Here at Wikiversity, dominant group is an original research project. Part of that effort is to find those "great thinkers" from a range of historical periods and fields who may have had the courage to write or express in some way about the dominant groups of their time. These works may include such artworks as the wall painting from Val Camonica, Lombardy, Italy, ca. -12,000 b2k (before 2000 AD), which is currently being used here at Wikiversity as a representative image for a lecture on the "Classics", even though it predates the classics by about 8,000 years.
Possible additional authors to explore are those such as Cheikh Anta Diop through such efforts as Cheikh Anta Diop edited by Ivan Van Sertima and Larry Obadele Williams. "Throughout history conquerors often build their domination on ethnic bases thus the exploitation of man by man takes on an ethnic framework with social class status linked to the dominant group. Diop cites the example of Sparta as the classic example of this form of economic exploitation founded exclusively on ethnic difference."[Cheikh Anta Diop, p. 155.]
"[E]ncountered by Callicles in Plato's Gorgias, ... he both holds that democracy, like all other regimes, expresses the desire of a dominant group to enjoy power and at the same time criticizes democracy for constraining the most powerful individuals."[from M. Nussbaum's "Is Nietzsche a political thinker?" in the International Journal of' Philosophical Studies of 1997.]
In cultural anthropology, "The difference, as writers like Talal Asad within anthropology and Norman Fairclough within linguistics (Language and Power, 1989) would argue, is that the notion of hegemony problematises how a common social-moral language-a given discourse- achieves and reproduces its dominance, whereas earlier accounts of culture appeared to accept at face value the representations of the dominant group and their claim to speak for all."[from Brian V. Street, "Culture is a Verb: Anthropological aspects of language and cultural process", In: Language and Culture.]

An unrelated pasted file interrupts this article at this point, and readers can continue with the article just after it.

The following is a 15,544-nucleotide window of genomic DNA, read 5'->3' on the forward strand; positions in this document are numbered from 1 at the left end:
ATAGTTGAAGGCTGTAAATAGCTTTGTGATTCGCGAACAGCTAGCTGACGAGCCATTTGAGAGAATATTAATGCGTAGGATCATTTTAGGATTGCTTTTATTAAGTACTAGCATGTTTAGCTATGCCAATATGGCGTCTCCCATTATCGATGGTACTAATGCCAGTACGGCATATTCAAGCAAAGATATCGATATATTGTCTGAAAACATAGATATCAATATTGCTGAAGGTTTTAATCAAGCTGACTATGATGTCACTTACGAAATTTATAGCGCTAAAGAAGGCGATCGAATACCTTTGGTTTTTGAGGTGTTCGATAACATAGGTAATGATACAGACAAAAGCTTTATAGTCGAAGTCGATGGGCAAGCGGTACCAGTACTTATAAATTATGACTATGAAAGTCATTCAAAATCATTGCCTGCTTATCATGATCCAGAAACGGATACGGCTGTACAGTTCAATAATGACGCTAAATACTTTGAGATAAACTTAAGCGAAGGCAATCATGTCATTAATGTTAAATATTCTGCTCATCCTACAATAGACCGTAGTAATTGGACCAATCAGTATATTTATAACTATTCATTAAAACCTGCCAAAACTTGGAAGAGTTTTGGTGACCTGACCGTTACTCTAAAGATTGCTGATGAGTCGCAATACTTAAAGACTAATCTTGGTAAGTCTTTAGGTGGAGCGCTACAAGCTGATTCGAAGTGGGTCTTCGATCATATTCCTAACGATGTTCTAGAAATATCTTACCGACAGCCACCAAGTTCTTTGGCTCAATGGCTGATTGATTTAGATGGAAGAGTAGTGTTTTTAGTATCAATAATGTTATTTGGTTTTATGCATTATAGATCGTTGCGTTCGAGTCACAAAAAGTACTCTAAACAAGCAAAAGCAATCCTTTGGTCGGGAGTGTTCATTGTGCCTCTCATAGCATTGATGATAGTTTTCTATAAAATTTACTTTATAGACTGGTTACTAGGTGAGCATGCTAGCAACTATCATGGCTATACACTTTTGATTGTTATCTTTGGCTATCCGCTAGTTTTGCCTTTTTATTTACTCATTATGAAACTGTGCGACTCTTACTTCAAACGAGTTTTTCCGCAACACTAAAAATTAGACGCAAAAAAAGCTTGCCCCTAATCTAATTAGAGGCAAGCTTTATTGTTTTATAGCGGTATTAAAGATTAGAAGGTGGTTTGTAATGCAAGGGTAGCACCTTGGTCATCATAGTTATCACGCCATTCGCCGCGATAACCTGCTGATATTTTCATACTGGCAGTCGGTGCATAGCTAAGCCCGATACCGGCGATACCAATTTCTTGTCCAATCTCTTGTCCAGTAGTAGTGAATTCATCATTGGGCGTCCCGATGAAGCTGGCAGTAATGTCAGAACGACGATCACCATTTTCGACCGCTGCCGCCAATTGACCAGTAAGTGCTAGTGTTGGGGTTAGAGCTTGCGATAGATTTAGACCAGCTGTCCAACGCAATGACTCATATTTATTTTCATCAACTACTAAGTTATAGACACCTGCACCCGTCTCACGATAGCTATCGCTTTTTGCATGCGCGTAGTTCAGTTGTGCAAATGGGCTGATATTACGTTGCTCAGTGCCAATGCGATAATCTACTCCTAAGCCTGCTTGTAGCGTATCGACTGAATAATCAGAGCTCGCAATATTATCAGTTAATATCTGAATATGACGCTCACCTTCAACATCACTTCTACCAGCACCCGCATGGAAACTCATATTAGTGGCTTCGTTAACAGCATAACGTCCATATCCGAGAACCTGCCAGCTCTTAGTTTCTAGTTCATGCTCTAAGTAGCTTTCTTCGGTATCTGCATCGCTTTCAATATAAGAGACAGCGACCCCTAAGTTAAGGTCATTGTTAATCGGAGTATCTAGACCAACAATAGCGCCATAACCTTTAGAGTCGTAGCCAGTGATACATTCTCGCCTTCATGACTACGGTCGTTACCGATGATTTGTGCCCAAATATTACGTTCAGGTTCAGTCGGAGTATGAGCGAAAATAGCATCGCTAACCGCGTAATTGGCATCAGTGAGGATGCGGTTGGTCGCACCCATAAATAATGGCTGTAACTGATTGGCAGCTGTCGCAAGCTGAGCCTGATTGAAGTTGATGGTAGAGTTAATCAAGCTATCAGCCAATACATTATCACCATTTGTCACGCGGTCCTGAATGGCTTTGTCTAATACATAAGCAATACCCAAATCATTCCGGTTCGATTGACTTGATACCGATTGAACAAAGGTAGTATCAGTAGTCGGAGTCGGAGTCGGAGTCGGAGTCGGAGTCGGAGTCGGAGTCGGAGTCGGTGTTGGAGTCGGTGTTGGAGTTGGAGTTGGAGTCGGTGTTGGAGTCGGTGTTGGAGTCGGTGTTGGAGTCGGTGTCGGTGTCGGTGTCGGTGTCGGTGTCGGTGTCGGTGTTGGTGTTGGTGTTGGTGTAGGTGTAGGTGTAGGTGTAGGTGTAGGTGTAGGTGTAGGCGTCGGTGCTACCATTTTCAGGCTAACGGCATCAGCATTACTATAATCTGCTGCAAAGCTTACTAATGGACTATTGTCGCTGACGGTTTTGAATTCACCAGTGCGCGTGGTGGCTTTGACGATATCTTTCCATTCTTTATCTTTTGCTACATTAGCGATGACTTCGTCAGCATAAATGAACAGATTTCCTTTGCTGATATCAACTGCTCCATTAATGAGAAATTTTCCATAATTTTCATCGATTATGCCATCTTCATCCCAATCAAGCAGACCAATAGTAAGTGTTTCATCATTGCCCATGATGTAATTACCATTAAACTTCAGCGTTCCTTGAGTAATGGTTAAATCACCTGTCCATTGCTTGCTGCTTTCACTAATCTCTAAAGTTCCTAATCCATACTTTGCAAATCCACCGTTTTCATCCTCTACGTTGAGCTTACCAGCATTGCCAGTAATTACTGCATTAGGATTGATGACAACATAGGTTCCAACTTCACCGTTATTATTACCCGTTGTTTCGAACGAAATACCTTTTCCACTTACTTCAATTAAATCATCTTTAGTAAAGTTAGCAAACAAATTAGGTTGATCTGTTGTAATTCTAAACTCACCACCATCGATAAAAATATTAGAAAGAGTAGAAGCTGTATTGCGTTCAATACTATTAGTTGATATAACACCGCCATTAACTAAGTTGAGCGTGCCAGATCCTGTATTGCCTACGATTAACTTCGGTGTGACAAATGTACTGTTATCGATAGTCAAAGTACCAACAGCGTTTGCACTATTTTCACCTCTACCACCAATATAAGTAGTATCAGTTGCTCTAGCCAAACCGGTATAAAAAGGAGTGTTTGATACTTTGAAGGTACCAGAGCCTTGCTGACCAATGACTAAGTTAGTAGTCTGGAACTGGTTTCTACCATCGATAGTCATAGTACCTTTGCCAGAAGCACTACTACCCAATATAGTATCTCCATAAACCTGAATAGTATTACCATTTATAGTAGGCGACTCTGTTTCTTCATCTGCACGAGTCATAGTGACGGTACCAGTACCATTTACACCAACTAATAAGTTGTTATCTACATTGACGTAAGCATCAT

But, with artifacts, rather than living people, such as from archaeology, "Although a part of the pottery assemblage there was petrographically similar to the one from En-Gedi, the dominant group consisted of dark red clay vessels. Shales and siltstones were the main tempering materials."[from Isaac Gilead and Yuval Goren, "Petrographic analyses of fourth millennium BC pottery and stone vessels from the Northern Negev, Israel" in the Bulletin of the American Schools of Oriental Research.]
To perhaps demonstrate further the intellectual pluralism of the course and the research effort is "Since the morality of the sect and that of the dominant group are not only different but antithetical-what is acceptable to the latter is taboo to the former-the repudiation of the sectarian morality means the acquisition of the morality of the dominant group. There seems to be a differential rate of acculturation in religion, although the data do not admit of many generalizations."[from "The acculturation of American ethnic groups" in the American Anthropologist by Melford E. Spiro.] To explore possible answers of "What is a dominant group and the forces behind it?" requires more than one plausible or compelling approach from empiricism to comparison and contrast between different fields.
Wikiversity encourages learning by doing. Others have already discussed dominant group when I prepared entries about it for Wikipedia. This course on Wikiverisity encourages intellectual community simply by being presented on a web-based free educational university. Of the previous courses dedicated to exploring the answers to an enduring question, few if any are still accessible online. This course, if its creation is funded, remains on the Wikimedia Foundation (WMF) hosted Wikiversity project for all students and educators of the humanities, and other fields, to enjoy and benefit from.
For the dominant-group question, a series of lectures are to be created that address topics associated with arriving at each answer. A university-style course, modeled after "Principles of radiation astronomy" at Wikiversity (https://en.wikiversity.org/wiki/Principles_of_Radiation_Astronomy), may be taken by students dynamically. Each enduring-question course resource may have a level of completion icon based, e.g., on up to ~ 100 kilobytes or more of total information. Up to forty-eight such lectures would constitute the heart of the course (one each of three days in a week, or at the student's pace) for an approximate semester. These should be supplemented by mini-quiz section lectures on key concepts, approximately one for each week. A discussion setting may concentrate on a particular reading resource such as Livy, Ab urbe condita, to determine text applicability to the question, or on a synonym such as patrician class. Each resource on Wikiversity has a "Discussion" page.
Lessons will be included that promote individual effort seeking answers to a subsidiary question: